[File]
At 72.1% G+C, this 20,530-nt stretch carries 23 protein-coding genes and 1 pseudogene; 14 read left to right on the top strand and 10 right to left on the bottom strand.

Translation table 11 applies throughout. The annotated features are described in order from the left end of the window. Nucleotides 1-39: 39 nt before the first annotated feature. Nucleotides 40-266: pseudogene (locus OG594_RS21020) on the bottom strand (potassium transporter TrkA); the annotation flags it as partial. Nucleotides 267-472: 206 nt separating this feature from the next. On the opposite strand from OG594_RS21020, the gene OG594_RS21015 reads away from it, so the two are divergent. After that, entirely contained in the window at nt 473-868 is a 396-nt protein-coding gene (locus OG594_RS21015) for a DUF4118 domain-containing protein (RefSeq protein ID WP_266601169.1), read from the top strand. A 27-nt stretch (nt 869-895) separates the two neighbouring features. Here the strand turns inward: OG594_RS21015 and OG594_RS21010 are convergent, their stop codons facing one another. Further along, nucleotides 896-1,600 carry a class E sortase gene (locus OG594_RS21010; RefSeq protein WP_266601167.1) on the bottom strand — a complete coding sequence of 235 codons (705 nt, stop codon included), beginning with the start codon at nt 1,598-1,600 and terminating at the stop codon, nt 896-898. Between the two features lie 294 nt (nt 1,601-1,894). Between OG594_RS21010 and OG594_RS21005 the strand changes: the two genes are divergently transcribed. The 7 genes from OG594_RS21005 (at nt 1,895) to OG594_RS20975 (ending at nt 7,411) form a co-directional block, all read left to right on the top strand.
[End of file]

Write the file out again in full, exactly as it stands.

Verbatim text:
At 72.1% G+C, this 20,530-nt stretch carries 23 protein-coding genes and 1 pseudogene; 14 read left to right on the top strand and 10 right to left on the bottom strand.

Translation table 11 applies throughout. The annotated features are described in order from the left end of the window. Nucleotides 1-39: 39 nt before the first annotated feature. Nucleotides 40-266: pseudogene (locus OG594_RS21020) on the bottom strand (potassium transporter TrkA); the annotation flags it as partial. Nucleotides 267-472: 206 nt separating this feature from the next. On the opposite strand from OG594_RS21020, the gene OG594_RS21015 reads away from it, so the two are divergent. After that, entirely contained in the window at nt 473-868 is a 396-nt protein-coding gene (locus OG594_RS21015) for a DUF4118 domain-containing protein (RefSeq protein ID WP_266601169.1), read from the top strand. A 27-nt stretch (nt 869-895) separates the two neighbouring features. Here the strand turns inward: OG594_RS21015 and OG594_RS21010 are convergent, their stop codons facing one another. Further along, nucleotides 896-1,600 carry a class E sortase gene (locus OG594_RS21010; RefSeq protein WP_266601167.1) on the bottom strand — a complete coding sequence of 235 codons (705 nt, stop codon included), beginning with the start codon at nt 1,598-1,600 and terminating at the stop codon, nt 896-898. Between the two features lie 294 nt (nt 1,601-1,894). Between OG594_RS21010 and OG594_RS21005 the strand changes: the two genes are divergently transcribed. The 7 genes from OG594_RS21005 (at nt 1,895) to OG594_RS20975 (ending at nt 7,411) form a co-directional block, all read left to right on the top strand.